Tuesday, July 04, 2006

Philippine mangrove loss alarming - DENR

By Sergio A. Pontillas

In a region that leads the world in terms of mangrove forest cover, the Philippines now ranks last in Southeast Asia, according to a ranking official of the Department of Environment and Natural Resources.

Honorato G. Palis, chief of the Mangrove Research Section of the Ecosystems Research and Development Bureau of the DENR raised the alarm during a seminar on mangrove management sponsored by the Palawan Council for Sustainable Development (PCSD) on the occasion of its 14th founding anniversary last June 19 in Puerto Princesa City.

“It’s a pity that up to now, (our mangrove management program) consists only of planting trees,” Dr. Palis lamented.

Mangroves have been traditionally used for timber, firewood, medicine, food, and municipal fisheries. Other uses of mangroves are for settlements and salt production.

The December 2004 tsunami in the Indian Ocean has proven that mangroves also serve as shoreline protection against destructive ocean waves, Palis said.

In recent years, mangrove forests have been cleared for the shrimp mariculture industry, which has an estimated annual farm gate value of nine billion dollars, he noted.

Since the 1970s, shrimp production from Asia has been steadily increasing from 26 million tons to 100,000 million tons in the 1980s, reaching a peak of 700,000 million tons in 1995, a DENR report said.

Alongside this increase in economic resource utilization is the steady loss of mangrove forests, estimated at a rate of 4,572 hectares per year. According to Palis, mangrove deforestation in the Philippines is 80 to 90 per cent, which is higher than the Asian deforestation rate of 60 to 70 per cent.

Other causes of mangrove loss, aside from aquaculture, are timber and charcoal production, human settlement, salt pond construction, industrialization, and pollution.

The case of Manila, whose ancient name “Maynilad” signifies the abundance of a mangrove species called “nilad” in its shores, is a perfect example of mangrove deforestation due to industrialization and pollution, Palis said. To date, no more species of “nilad” exists along Manila’s coastline.

Mismatched Policy on Mangroves
Across the country, the rapid decimation of mangroves due to fishpond conversion by virtue of the old Fisheries Code (PD 704) started in the 1970s during the Marcos Era.

Loan incentives provided by the Central Bank and Development Bank of the Philippines also contributed to the large-scale conversion of mangrove forests into fishponds, Palis said.

During the term of President Corazon Aquino from 1986 to 1992, numerous declarations were made for the protection of foreshore areas, and fishpond lease holders were required to plant mangroves.

The late 1980s also saw the widening of mangrove buffer zones, but contrary to the policy of mangrove forest protection, fishpond areas inside forestlands increased from 1,016 hectares in 1982 to 75,548 hectares in 1990.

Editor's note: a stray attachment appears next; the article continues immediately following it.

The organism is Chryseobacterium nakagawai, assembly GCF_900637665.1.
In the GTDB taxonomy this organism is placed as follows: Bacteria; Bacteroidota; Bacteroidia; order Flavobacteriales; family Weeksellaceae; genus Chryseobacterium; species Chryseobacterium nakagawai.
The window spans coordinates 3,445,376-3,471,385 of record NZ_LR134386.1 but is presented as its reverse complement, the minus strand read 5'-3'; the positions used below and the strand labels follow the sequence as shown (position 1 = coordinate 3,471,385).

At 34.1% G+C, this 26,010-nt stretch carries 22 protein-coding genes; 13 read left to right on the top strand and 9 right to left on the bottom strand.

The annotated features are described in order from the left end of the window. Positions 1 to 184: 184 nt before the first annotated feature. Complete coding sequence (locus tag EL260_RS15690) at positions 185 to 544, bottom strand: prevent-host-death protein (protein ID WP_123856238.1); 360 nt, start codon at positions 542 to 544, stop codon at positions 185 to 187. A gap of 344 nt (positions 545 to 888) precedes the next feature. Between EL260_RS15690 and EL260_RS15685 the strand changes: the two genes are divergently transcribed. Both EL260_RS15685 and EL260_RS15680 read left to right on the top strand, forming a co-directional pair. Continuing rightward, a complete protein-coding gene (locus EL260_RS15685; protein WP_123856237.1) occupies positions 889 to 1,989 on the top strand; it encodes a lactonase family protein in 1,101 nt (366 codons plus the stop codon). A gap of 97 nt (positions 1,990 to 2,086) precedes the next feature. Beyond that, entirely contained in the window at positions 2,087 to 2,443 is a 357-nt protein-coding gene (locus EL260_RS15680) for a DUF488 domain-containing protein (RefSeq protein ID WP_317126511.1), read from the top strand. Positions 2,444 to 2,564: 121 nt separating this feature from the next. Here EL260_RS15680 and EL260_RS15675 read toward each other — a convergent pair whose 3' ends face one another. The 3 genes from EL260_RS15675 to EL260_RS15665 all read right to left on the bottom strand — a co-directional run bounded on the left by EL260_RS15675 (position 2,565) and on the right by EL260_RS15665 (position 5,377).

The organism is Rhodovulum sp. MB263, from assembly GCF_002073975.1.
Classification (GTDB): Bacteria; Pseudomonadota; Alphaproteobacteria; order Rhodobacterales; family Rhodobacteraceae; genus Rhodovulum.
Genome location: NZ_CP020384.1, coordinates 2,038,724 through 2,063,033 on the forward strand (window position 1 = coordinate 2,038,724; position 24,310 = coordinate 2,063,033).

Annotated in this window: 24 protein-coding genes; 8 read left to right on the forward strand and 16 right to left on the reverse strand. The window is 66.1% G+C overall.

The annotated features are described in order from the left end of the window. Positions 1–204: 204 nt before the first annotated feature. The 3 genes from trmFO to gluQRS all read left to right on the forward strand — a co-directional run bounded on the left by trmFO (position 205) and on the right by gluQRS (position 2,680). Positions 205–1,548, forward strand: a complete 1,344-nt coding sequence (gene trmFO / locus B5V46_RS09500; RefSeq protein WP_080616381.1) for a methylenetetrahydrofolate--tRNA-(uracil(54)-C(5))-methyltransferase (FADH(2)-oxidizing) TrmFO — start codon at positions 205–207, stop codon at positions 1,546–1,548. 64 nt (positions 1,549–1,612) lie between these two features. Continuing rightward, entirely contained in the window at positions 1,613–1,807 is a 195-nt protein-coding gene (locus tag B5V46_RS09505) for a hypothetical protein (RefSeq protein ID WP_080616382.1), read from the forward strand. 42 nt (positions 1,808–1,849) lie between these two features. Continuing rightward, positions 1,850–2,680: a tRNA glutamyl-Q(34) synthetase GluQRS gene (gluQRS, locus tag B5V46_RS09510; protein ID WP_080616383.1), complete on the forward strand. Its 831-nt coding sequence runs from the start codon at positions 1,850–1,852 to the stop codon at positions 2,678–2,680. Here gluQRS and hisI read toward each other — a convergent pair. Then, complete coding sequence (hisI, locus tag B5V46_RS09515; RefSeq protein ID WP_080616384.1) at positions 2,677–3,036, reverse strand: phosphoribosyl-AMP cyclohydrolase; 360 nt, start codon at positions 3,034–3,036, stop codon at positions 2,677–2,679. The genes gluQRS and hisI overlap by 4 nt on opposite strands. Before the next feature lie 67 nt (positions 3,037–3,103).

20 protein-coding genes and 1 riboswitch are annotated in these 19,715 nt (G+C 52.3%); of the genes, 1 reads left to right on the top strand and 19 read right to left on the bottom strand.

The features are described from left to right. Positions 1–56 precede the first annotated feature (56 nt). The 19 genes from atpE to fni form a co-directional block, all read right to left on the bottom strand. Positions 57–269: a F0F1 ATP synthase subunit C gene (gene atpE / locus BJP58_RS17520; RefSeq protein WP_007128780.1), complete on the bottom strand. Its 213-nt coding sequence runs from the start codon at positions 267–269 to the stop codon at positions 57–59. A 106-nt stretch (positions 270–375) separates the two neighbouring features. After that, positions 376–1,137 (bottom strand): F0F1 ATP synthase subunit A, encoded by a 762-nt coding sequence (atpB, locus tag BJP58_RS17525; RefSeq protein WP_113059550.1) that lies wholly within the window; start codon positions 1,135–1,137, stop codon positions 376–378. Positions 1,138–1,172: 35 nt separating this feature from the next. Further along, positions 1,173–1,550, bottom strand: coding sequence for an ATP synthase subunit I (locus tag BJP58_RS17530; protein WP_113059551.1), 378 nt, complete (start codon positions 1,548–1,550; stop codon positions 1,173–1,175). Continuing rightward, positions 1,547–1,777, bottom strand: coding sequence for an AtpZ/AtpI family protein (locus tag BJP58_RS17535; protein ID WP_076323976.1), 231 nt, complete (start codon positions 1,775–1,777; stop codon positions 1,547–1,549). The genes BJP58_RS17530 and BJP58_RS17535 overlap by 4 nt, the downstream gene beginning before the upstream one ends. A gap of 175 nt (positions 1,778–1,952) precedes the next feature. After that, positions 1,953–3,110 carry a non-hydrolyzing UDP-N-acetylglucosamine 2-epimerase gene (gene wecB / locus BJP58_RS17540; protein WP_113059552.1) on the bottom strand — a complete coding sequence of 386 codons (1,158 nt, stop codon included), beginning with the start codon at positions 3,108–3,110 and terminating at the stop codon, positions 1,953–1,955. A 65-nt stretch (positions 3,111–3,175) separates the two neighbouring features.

A new trend in management policy was introduced during the financial crisis of the 1990s, when new regulatory mechanisms, access limitations and conversion initiatives in coastal management were strengthened.

Participation of civil society groups and local government units was seen as a vital component of mangrove forest protection.

New laws like the Strategic Environmental Plan (SEP) for Palawan and the National Integrated Protected Areas System (NIPAS) Act were designed to include mangrove forests in ecosystems-wide protection of biodiversity.

Integrated Coastal Management became a byword during the late 199’s, but it proved to be too unwieldy for conservationists and policy makers, Palis said.

By the turn of the century, the large-scale ecosystems approach to mangrove conservation was scaled down and a new strategy was adopted.

Community-Based Forest Management
The new trend in managing mangroves aims to turn over control of tenure on mangrove resources to stakeholders in local communities. This includes people’s organizations, non-government organizations, and local government officials at the barangay level.

According to Dr. Palis, ability to use the area for a variety of livelihood activities, to extract wood in limited quantities from mangroves planted in the area, and exemption from paying rent for use of the forested area are the projected benefits of the Community Based Forest Management system.

However, the approach has not helped curb mangrove depletion in Palawan.

“Our mangrove trees have stopped growing after three years,” observed the barangay chairman of Bgy. Mangingisda. He was referring to their mangrove reforestation in a coastal barangay in Puerto Princesa.

Palis replied that the possible problem could be in the proper selection of mangrove propagules, or seedlings, for the mangrove reforestation site of Bgy. Mangingisda.

“There could have been a mismatch,” Palis said.

He added that stakeholders would need to look at mangrove-related problems using an ecosystems approach.

“It is not just about everywhere along our coastlines where we should plant mangroves. Seagrass beds have been erased by some of our misguided mangrove reforestation efforts,” Palis said.


At 8:36 AM, Blogger ZYMM: 100% Pidjanga said...

thanks to sir pete lavina... got your blogsite from his. another area to look at is freshwater mangroove preservation. we hope to address this in lake mainit, in our town... we call them "bangkay" or "bangkal". zimm (www.pidjanga.blogspot.com)


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